package My::Carping::Package;
           use Carp;
           our @CARP_NOT;
           sub bar     { .... or _error('Wrong input') }
           sub _error  {
               # temporary control of where'ness, __PACKAGE__ is implicit
               local @CARP_NOT = qw(My::Friendly::Caller);
               carp(@_)
           }

       This would make "Carp" report the error as coming from a caller not in
       "My::Carping::Package", nor from "My::Friendly::Caller".

       Also read the "DESCRIPTION" section above, about how "Carp" decides
       where the error is reported from.

       Use @CARP_NOT, instead of $Carp::CarpLevel.

       Overrides "Carp"'s use of @ISA.

   %Carp::Internal
       This says what packages are internal to Perl.  "Carp" will never report
       an error as being from a line in a package that is internal to Perl.
       For example:

           $Carp::Internal{ (__PACKAGE__) }++;
           # time passes...
           sub foo { ... or confess("whatever") };

       would give a full stack backtrace starting from the first caller
       outside of __PACKAGE__.  (Unless that package was also internal to
       Perl.)

   %Carp::CarpInternal
       This says which packages are internal to Perl's warning system.  For
       generating a full stack backtrace this is the same as being internal to
       Perl, the stack backtrace will not start inside packages that are
       listed in %Carp::CarpInternal.  But it is slightly different for the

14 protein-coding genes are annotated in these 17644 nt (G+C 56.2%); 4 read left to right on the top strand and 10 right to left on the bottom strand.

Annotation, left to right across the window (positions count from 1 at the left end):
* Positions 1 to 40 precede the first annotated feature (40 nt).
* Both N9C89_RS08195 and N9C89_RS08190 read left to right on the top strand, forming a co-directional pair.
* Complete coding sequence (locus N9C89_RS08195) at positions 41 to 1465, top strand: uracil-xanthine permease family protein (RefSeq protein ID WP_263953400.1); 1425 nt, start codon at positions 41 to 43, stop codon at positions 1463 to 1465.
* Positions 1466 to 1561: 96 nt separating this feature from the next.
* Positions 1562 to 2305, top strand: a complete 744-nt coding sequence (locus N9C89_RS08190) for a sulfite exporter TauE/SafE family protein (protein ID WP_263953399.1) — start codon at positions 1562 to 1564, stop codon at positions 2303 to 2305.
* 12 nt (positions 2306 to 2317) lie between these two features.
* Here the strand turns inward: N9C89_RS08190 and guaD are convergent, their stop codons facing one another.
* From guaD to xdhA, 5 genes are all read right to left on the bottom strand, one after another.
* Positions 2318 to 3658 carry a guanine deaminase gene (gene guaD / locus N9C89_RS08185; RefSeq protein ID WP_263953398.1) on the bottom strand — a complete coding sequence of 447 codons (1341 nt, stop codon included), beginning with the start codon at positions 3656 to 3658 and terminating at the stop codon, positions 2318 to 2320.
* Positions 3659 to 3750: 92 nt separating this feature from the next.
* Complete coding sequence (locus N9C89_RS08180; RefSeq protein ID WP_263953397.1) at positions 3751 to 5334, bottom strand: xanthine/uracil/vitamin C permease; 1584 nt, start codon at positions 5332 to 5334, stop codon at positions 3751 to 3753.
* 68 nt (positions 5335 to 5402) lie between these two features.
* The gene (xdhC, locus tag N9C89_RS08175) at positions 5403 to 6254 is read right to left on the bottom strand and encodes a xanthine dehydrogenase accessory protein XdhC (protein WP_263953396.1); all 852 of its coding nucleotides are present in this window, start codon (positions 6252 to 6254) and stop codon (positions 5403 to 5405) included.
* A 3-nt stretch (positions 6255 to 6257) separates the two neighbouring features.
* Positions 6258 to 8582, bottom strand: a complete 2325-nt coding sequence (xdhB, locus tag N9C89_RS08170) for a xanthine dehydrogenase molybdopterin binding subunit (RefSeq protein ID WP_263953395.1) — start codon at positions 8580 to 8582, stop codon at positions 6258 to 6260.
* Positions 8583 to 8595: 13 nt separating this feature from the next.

summary message generated by "carp" or "croak".  There errors will not
       be reported on any lines that are calling packages in
       %Carp::CarpInternal.

       For example "Carp" itself is listed in %Carp::CarpInternal.  Therefore
       the full stack backtrace from "confess" will not start inside of
       "Carp", and the short message from calling "croak" is not placed on the
       line where "croak" was called.

   $Carp::CarpLevel
       This variable determines how many additional call frames are to be
       skipped that would not otherwise be when reporting where an error
       occurred on a call to one of "Carp"'s functions.  It is fairly easy to
       count these call frames on calls that generate a full stack backtrace.
       However it is much harder to do this accounting for calls that generate
       a short message.  Usually people skip too many call frames.  If they
       are lucky they skip enough that "Carp" goes all of the way through the
       call stack, realizes that something is wrong, and then generates a full
       stack backtrace.  If they are unlucky then the error is reported from
       somewhere misleading very high in the call stack.

       Therefore it is best to avoid $Carp::CarpLevel.  Instead use @CARP_NOT,
       %Carp::Internal and %Carp::CarpInternal.

       Defaults to 0.


BUGS

       The Carp routines don't handle exception objects currently.  If called
       with a first argument that is a reference, they simply call die() or
       warn(), as appropriate.

       Some of the Carp code assumes that Perl's basic character encoding is
       ASCII, and will go wrong on an EBCDIC platform.


SEE ALSO

       Carp::Always, Carp::Clan


AUTHOR

       The Carp module first appeared in Larry Wall's perl 5.000 distribution.
       Since then it has been modified by several of the perl 5 porters.
       Andrew Main (Zefram) <zefram@fysh.org> divested Carp into an
       independent distribution.


COPYRIGHT

       Copyright (C) 1994-2013 Larry Wall

       Copyright (C) 2011, 2012, 2013 Andrew Main (Zefram) <zefram@fysh.org>


LICENSE

       This module is free software; you can redistribute it and/or modify it
       under the same terms as Perl itself.

perl v5.20.2                      2014-11-17                          Carp(3p)